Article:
Scott Fetzer Electrical Group.
Electronics and Technology
A mobile fleet of Universal Robots now receives daily work orders to solve ever-changing tasks with high mix - low volume electronics manufacturer Scott Fetzer Electrical Group (SFEG) in Tennessee. The collaborative robots have optimized production by 20 percent, taking over monotonous and potentially hazardous tasks from employees now reallocated to more rewarding jobs.
SFEG was looking for ways to make SFEG more competitive on the global scale, while taking more advantage of existing machinery.
“One of our biggest challenges is we’re a high mix-low volume producer, most of our lines don’t run all the time, so trying to find a way to put robots on the line in the traditional sense was a very big challenge,” says Matthew Bush, Director of Operations at SFEG.
“We wanted to build a mobile, flexible robot force. The only way we would accomplish this was with a collaborative robot. We only saw a couple of offerings and the UR robot was the only robot that we thought could do the job. It’s got the speed and precision of a standard industrial robot with the ability to move around and work next to humans.”
Video — UR5 & UR10 Robots, Scott Fetzer Electrical Group, USA
SFEG placed the UR robots on pedestals with wheels and is now building the fleet of mobile UR robots deployed throughout the sheet metal department, integrating them in the entire production cycle from cutting the initial blank on the blanking press to forming, folding and final assembly of the electrical components. Additional robots are planned to help tend the turret presses and press brakes.
“We want to have robots standing by, waiting for a job to do. When the staff arrives in the morning, we’ll have work-orders printed for employees to wheel the robots over to the tasks at hand that day.”
The UR robots working the motor field line are a UR5 and a UR10 robot. The UR5 is placed at the end of the line right next to an employee that hands the robot a motor field part. The UR5 picks up the part, puts it in a holder, picks up a wire cutter to trim the wires, and then places the part for the UR10 robot to pick up and place on a conveyor for final assembly. The UR5 cuts 16,000 wires daily, a job that used to be performed manually.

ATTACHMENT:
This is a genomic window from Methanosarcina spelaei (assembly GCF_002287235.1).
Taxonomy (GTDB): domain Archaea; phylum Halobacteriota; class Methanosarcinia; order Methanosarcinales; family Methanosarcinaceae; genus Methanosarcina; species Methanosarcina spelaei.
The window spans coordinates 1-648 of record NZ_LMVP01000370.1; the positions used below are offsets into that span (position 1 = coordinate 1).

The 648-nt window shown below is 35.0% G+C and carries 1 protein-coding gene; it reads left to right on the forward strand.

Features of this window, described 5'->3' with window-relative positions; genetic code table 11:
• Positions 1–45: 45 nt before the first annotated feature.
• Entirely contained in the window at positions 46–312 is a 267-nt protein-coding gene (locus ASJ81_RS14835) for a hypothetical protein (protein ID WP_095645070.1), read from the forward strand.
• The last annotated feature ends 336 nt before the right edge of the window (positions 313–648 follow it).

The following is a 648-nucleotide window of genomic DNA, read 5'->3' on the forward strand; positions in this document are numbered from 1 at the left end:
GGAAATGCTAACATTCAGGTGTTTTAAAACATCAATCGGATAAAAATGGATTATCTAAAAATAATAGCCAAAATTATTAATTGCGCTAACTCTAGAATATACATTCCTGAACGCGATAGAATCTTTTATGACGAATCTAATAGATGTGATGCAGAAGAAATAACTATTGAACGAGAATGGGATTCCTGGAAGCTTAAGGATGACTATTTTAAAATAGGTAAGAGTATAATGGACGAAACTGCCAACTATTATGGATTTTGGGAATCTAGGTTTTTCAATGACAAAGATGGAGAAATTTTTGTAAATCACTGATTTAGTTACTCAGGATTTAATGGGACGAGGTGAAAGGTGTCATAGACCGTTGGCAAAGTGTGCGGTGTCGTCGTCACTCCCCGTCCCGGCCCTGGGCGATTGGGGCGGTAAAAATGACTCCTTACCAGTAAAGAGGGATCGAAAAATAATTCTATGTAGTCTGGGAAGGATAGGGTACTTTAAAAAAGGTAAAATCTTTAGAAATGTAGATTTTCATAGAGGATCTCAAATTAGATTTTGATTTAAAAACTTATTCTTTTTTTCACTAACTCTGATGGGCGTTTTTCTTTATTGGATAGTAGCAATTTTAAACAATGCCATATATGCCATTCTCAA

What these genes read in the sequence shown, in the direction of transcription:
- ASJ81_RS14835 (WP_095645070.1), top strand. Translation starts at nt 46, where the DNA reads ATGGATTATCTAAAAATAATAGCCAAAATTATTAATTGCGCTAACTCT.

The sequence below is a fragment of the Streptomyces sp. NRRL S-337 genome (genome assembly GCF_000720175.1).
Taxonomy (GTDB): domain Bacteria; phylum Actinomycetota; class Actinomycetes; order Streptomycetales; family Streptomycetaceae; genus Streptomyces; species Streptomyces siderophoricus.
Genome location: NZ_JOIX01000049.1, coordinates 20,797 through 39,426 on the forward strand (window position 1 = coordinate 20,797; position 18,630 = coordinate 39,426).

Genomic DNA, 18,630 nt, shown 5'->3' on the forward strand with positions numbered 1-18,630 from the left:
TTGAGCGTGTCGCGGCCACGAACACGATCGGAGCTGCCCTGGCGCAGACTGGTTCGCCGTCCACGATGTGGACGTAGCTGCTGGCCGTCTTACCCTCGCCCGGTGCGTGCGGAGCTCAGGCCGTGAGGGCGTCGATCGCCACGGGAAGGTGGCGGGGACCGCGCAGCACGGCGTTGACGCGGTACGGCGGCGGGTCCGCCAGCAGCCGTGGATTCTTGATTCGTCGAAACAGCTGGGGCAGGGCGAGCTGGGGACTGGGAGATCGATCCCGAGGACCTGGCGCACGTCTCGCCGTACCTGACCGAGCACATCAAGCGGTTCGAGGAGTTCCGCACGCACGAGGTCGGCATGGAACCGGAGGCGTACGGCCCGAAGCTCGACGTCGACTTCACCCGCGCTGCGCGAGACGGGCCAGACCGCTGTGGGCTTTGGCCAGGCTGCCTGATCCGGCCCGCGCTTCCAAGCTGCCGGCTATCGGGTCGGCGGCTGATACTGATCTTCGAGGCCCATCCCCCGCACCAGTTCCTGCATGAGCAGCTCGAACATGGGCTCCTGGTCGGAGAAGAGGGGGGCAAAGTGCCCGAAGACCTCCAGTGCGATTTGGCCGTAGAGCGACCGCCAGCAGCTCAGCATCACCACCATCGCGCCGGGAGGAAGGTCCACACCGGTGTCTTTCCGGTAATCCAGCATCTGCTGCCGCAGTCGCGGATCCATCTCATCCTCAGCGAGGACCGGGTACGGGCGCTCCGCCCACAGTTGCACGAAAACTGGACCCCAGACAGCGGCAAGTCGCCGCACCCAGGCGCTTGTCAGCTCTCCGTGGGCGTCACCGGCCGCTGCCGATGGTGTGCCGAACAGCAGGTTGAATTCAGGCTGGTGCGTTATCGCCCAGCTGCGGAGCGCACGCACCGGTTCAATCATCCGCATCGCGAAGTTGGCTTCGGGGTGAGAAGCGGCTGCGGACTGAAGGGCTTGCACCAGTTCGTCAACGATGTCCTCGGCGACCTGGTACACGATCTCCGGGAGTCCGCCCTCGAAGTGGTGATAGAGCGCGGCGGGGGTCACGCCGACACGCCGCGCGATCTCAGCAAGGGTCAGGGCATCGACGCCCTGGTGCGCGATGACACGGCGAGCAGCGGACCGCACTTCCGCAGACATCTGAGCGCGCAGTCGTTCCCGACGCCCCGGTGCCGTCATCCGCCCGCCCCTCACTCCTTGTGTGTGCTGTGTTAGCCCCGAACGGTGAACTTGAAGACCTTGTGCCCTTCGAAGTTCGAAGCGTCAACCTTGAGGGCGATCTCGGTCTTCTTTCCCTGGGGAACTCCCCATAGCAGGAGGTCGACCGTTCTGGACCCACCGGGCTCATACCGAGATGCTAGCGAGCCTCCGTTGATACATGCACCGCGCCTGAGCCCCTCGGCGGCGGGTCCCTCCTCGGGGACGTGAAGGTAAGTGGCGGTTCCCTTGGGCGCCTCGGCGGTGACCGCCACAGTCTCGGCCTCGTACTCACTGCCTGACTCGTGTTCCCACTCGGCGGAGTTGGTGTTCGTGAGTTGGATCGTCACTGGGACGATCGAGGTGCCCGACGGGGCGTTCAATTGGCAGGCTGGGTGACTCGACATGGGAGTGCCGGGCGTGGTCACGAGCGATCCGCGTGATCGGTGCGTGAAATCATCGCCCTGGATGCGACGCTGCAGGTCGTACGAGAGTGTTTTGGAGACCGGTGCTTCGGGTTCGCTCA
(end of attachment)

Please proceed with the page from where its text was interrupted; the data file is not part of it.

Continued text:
“It’s a potential carpal tunnel syndrome application. So we thought that was a great place to put robots – let them get carpal tunnel!” says Bush.
The two UR robots working in tandem communicate their position to each other through Modbus socket connections.
UR5 collaborative robot, SFEG, USA
UR5 collaborative robot, SFEG, USA
“We can interlock multiple robots together and read through Modbus the TCP connections and robot status. We can also pass information along to other software packages, and collect data. It opens up a lot of doors to do a lot of things we’re just now beginning to look at,” says Principal Engineer at SFEG, Jamie Cook, who found the implementation time to be a third to half of the time compared to previous robot experiences.
One of the new applications now using the UR robots for data collection is in the live testing of new designs, where a small motor manufactured at SFEG is placed in the customer product.
The robot turns the product’s switch on and off, runs it for a minute on, 30 seconds off, for the next 400 hours. The robot collects data pertinent to the test such as max amperage, average amperage, and the number of cycles completed, transmitting that data to a data storage.
“It’s a quick way for us to perform life cycle testing. We didn’t have to set up a lot of equipment; the initial program took us only about 5 minutes to create,” says Matt Bush.
“It’s enabled us to actually engage our customer in the testing as well, they’re excited to see us use new technology to push our design faster into production. It gives us an advantage over our competitors thousands of miles away in low-cost source countries. We’re now winning orders against Chinese competitors and bringing back work that used to be sourced in China as well.”
Another task now handled by the mobile UR robot fleet is filling epoxy into circuit boards.
“In the past, employees would make up a big batch of circuit boards and they would stand there and manually fill them with two-part epoxy and send them down the curing line. Today, the robot does that all day long enabling us to go to a one-piece flow,” says Bush.
“This is an example of an application that would not happen with a stationary robot as we have to move the robot in and out of the cell every day to dismantle the epoxy machine and clean up the cell,” says the Operations Director.
“We’re looking at everything we’re designing now new to make sure we can assemble it with a robot. If we can’t put that together with a robot, we’ve got to go back to the drawing board and try again.”
- Increased competitiveness and production output in high-mix low volume production runs using a flexible, mobile robot.
- Workers relieved from strenuous and monotonous tasks.
- Flexible deployment
- Easy programming
- Collaborative and safe
- Life cycle testing
- Machine tending
- Pick and place
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Cost-effective, safe and flexible collaborative robots - or cobots- are making automation easier than ever, even for the small and mid-sizes companies.